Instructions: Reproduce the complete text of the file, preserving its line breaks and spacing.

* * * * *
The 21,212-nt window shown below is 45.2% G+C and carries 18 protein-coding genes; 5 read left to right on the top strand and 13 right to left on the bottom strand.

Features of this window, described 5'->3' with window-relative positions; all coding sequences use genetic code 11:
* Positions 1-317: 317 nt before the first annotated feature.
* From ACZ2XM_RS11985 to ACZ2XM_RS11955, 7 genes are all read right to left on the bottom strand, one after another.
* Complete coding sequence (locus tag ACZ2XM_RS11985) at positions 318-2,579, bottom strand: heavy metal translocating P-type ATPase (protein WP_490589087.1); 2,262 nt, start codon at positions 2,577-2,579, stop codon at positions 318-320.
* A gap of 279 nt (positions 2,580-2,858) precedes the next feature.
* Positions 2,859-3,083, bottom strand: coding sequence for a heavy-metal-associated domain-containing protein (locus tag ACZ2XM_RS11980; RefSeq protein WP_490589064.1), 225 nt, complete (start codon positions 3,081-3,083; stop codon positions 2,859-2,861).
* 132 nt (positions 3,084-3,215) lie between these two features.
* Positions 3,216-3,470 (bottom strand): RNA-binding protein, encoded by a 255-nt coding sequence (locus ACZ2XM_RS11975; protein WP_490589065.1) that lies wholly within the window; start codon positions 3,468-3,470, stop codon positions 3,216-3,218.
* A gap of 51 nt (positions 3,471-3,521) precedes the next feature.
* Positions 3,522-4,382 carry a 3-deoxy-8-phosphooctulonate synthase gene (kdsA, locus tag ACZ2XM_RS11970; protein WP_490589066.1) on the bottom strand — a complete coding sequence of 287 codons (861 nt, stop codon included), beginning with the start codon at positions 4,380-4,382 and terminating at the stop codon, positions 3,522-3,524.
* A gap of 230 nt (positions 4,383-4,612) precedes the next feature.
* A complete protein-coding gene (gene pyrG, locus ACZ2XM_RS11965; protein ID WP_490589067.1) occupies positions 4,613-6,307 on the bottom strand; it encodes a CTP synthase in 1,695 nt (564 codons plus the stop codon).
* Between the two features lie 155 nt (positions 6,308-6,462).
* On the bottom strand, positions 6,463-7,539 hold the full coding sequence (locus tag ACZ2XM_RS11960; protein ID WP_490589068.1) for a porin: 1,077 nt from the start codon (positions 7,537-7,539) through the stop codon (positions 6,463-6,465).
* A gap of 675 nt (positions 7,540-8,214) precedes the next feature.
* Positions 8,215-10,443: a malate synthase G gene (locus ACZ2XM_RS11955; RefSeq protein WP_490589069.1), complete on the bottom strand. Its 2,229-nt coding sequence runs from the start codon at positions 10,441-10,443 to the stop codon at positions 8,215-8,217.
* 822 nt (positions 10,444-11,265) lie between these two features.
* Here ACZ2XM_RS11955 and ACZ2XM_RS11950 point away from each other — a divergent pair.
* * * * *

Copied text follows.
The 21,212-nt window shown below is 45.2% G+C and carries 18 protein-coding genes; 5 read left to right on the top strand and 13 right to left on the bottom strand.

Features of this window, described 5'->3' with window-relative positions; all coding sequences use genetic code 11:
* Positions 1-317: 317 nt before the first annotated feature.
* From ACZ2XM_RS11985 to ACZ2XM_RS11955, 7 genes are all read right to left on the bottom strand, one after another.
* Complete coding sequence (locus tag ACZ2XM_RS11985) at positions 318-2,579, bottom strand: heavy metal translocating P-type ATPase (protein WP_490589087.1); 2,262 nt, start codon at positions 2,577-2,579, stop codon at positions 318-320.
* A gap of 279 nt (positions 2,580-2,858) precedes the next feature.
* Positions 2,859-3,083, bottom strand: coding sequence for a heavy-metal-associated domain-containing protein (locus tag ACZ2XM_RS11980; RefSeq protein WP_490589064.1), 225 nt, complete (start codon positions 3,081-3,083; stop codon positions 2,859-2,861).
* 132 nt (positions 3,084-3,215) lie between these two features.
* Positions 3,216-3,470 (bottom strand): RNA-binding protein, encoded by a 255-nt coding sequence (locus ACZ2XM_RS11975; protein WP_490589065.1) that lies wholly within the window; start codon positions 3,468-3,470, stop codon positions 3,216-3,218.
* A gap of 51 nt (positions 3,471-3,521) precedes the next feature.
* Positions 3,522-4,382 carry a 3-deoxy-8-phosphooctulonate synthase gene (kdsA, locus tag ACZ2XM_RS11970; protein WP_490589066.1) on the bottom strand — a complete coding sequence of 287 codons (861 nt, stop codon included), beginning with the start codon at positions 4,380-4,382 and terminating at the stop codon, positions 3,522-3,524.
* A gap of 230 nt (positions 4,383-4,612) precedes the next feature.
* A complete protein-coding gene (gene pyrG, locus ACZ2XM_RS11965; protein ID WP_490589067.1) occupies positions 4,613-6,307 on the bottom strand; it encodes a CTP synthase in 1,695 nt (564 codons plus the stop codon).
* Between the two features lie 155 nt (positions 6,308-6,462).
* On the bottom strand, positions 6,463-7,539 hold the full coding sequence (locus tag ACZ2XM_RS11960; protein ID WP_490589068.1) for a porin: 1,077 nt from the start codon (positions 7,537-7,539) through the stop codon (positions 6,463-6,465).
* A gap of 675 nt (positions 7,540-8,214) precedes the next feature.
* Positions 8,215-10,443: a malate synthase G gene (locus ACZ2XM_RS11955; RefSeq protein WP_490589069.1), complete on the bottom strand. Its 2,229-nt coding sequence runs from the start codon at positions 10,441-10,443 to the stop codon at positions 8,215-8,217.
* 822 nt (positions 10,444-11,265) lie between these two features.
* Here ACZ2XM_RS11955 and ACZ2XM_RS11950 point away from each other — a divergent pair.